Should Raiders GM Mike Mayock be leery of drafting a WR in first round?

ALAMEDA, Calif. -- Is Mike Mayock sandbagging, trying to cool the market for wide receivers in the 2020 NFL draft? Or is the Las Vegas Raiders' general manager legitimately spooked by the thought of using a first-round pick on a receiver, even if it is a glaring need for a team that has, yes, two first-round picks?

Yes. To both questions. Probably.

Because while the likes of Oklahoma's CeeDee Lamb, Alabama's Jerry Jeudy and Henry Ruggs III and Baylor's Denzel Mims dominated the receiver conversation at the scouting combine, Mayock was still playing it cool.

"I'm a buyer-beware guy [on] first-round wideouts," Mayock said on NFL Live. "If you do the homework, if you do the studies, if you look at the numbers, it's very sobering. And I think there's some reasons why first-round wideouts come in and don't have great production.

"And without getting into all of it, it's just a huge adjustment, OK? So, you've got to decide, whether or not any of those guys that are, quote, first-round guys can come in and play Year 1. And the way I look at it, we're at [picks Nos.] 12 and 19; we're not a very good football team. We won seven friggin' football games, OK? So, at the end of the day, I just want to get better."

Fair enough. But how does Mayock's theory on not-so-productive-as-rookies first-round wideouts jibe with actual, factual numbers?

ESPN Stats & Information looked at the past 10 drafts and found that of 30 total receivers taken in the first round, only five had 1,000-yard receiving rookie campaigns -- Odell Beckham Jr., Amari Cooper (hey, he sounds familiar), A.J. Green, Mike Evans and Kelvin Benjamin.

Eleven such receivers had at least 750 receiving yards, while 13 had at least 50 catches and three had at least 70 receptions in Beckham, Benjamin and Cooper (there's that name again).

Only three -- Beckham, Evans and Calvin Ridley -- had double-digit receiving touchdowns, with 11 such receivers having five or more receiving scores.

Surely a top-heavy receiver group loaded with depth is appealing to the Raiders, no?

"Yeah, it's very impressive," Raiders coach Jon Gruden said of the WR class last week. "We brought several in back-to-back-to-back the other day just to compare them. They're some real playmakers, big guys, quick, thick, fast-twitch guys. There is a variety of receivers and there are some guys that can return the football as well.

"So, yes, it's a strong part of this draft. I think it's as strong a wide receiver class as there's been in a while."

And again, it's a major need for the Raiders, who never truly recovered from the Antonio Brown meltdown in training camp and granting his release request the weekend before the season opener.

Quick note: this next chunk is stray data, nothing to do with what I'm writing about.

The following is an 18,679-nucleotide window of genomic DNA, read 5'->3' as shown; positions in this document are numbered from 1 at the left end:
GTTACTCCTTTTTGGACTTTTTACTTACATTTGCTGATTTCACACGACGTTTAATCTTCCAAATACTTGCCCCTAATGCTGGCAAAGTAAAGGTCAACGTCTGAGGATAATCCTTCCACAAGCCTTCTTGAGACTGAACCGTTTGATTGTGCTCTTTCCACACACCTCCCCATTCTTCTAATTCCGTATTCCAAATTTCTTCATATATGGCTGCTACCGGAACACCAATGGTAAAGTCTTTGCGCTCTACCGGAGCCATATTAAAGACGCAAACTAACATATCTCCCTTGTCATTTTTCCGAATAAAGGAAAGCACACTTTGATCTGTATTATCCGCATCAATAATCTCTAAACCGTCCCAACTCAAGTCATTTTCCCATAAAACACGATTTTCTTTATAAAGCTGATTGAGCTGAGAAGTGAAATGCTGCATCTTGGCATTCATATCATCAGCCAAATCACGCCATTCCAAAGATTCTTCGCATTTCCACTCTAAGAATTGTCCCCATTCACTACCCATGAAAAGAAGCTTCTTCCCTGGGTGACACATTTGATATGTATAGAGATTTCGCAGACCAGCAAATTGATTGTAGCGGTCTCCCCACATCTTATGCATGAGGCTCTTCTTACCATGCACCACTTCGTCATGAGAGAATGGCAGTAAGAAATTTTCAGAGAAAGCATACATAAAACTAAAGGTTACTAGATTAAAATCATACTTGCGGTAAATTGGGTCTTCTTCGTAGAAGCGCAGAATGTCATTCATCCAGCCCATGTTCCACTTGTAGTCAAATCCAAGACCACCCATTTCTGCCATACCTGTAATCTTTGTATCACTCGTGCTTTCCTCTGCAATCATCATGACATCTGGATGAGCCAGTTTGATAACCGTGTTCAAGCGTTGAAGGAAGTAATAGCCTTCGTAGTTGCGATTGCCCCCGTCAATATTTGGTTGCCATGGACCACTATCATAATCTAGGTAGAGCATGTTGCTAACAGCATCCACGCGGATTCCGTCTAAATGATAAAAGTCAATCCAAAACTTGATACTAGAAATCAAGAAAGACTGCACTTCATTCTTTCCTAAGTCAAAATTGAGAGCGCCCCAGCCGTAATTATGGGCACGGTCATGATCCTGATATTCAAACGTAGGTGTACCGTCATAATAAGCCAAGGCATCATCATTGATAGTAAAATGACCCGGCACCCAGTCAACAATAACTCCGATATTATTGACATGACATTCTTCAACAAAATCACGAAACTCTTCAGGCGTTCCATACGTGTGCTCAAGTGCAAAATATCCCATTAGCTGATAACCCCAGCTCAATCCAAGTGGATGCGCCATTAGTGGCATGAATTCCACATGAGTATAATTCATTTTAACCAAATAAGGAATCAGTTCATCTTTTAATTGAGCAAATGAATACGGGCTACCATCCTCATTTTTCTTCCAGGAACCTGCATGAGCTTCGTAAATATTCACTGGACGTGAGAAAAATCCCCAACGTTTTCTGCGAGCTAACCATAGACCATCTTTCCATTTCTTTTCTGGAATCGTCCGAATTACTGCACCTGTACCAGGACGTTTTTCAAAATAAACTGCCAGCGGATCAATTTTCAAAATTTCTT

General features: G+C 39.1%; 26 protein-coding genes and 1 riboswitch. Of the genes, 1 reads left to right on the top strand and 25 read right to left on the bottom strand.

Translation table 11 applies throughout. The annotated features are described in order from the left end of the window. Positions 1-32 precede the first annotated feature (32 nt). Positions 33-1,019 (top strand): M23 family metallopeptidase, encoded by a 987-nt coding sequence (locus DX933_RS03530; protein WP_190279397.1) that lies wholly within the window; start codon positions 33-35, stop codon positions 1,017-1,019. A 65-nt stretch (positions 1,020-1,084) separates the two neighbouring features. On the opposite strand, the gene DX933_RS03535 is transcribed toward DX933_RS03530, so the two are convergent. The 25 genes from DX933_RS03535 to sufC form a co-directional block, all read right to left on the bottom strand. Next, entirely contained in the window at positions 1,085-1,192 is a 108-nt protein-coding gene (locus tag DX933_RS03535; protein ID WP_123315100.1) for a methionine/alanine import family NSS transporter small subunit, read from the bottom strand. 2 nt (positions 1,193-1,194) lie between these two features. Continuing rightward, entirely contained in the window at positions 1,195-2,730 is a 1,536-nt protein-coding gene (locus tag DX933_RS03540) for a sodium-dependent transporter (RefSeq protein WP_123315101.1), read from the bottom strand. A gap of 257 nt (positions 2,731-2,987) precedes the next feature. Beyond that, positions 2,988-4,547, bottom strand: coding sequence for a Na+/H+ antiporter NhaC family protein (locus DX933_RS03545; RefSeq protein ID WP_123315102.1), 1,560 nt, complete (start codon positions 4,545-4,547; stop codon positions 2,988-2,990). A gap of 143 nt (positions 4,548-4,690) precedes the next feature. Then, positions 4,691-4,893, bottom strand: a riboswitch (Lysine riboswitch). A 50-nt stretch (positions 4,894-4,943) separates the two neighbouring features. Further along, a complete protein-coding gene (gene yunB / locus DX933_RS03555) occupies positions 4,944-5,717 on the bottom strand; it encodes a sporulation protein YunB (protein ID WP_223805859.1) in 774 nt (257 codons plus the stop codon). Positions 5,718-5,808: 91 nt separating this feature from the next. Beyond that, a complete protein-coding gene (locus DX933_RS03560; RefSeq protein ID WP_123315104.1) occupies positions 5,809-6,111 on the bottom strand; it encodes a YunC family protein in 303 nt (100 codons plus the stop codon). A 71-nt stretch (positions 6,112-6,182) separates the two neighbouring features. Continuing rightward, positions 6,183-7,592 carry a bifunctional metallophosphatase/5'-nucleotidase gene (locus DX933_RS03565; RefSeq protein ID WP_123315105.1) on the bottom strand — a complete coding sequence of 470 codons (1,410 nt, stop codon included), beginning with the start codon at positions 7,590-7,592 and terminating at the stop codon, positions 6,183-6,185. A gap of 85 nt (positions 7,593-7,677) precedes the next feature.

"We felt we added one of the best receivers in the league a year ago and he had frozen feet, and then we thought we had the best free-agent receiver and he had fried feet from plantar fasciitis," Gruden said of Brown, who showed up to camp with frostbite on his feet after a cryotherapy mishap, and Tyrell Williams, who started hot with TD catches in each of his first five games before being slowed by injury.

"So, the feet were a problem for us last year. So, we would like to add a great receiver certainly, but we still threw for a lot of yards."

Indeed, quarterback Derek Carr had career bests in passing yards (4,054) and completion percentage (70.4%) but the Raiders' wideouts, as a group, left much to be desired.

Consider: The 145 catches by the Raiders' WRs in 2019 ranked 30th among all NFL WR groups, their 1,858 receiving yards was 29th, their 12 receiving TDs was tied for 23rd and their 86 first downs 31st. Also, their 6.0% drop rate, their nine catches on throws of 20-plus air yards and nine catches on tight-throw windows (1 yard or less of separation) were the worst such marks in the NFL.

Lamb? Jeudy? Ruggs, who might remind Gruden of the explosive James Jett? They all address a real and specific need.

Surely, one of them will be available at No. 12.

What about later? The Raiders have those two first-round selections but don't pick again until the third round, where they have three picks, Nos. 80, 81 and 91 overall. They also have picks in the fourth, fifth and seventh rounds, resulting in eight overall selections.

A receiver later, then? Well, those first-year figures are even more bleak, speaking to Mayock's concern.

Of the combined 84 receivers drafted in the second and third rounds from 2010 through 2019, just three had 1,000-yard receiving seasons as rookies (Michael Thomas, A.J. Brown and Keenan Allen), with none having double-digit receiving TD seasons.

The 222 receivers drafted in Rounds 4-7 and coming into the league undrafted in that same time frame contributed zero 1,000-yard receiving seasons as rookies and one double-digit TD rookie season (Mike Williams).

"What's the mental acuity?" Mayock wondered aloud for reporters in Indianapolis.

"It's really kind of identifying which kids we think, in seven rounds of a draft, will be able to step in. And I'm most nervous about, if you're going to draft a wideout anywhere, can we get first-year production out of that guy? Because if you look at the numbers, it's not real good."

And neither were the Raiders receivers' numbers last season.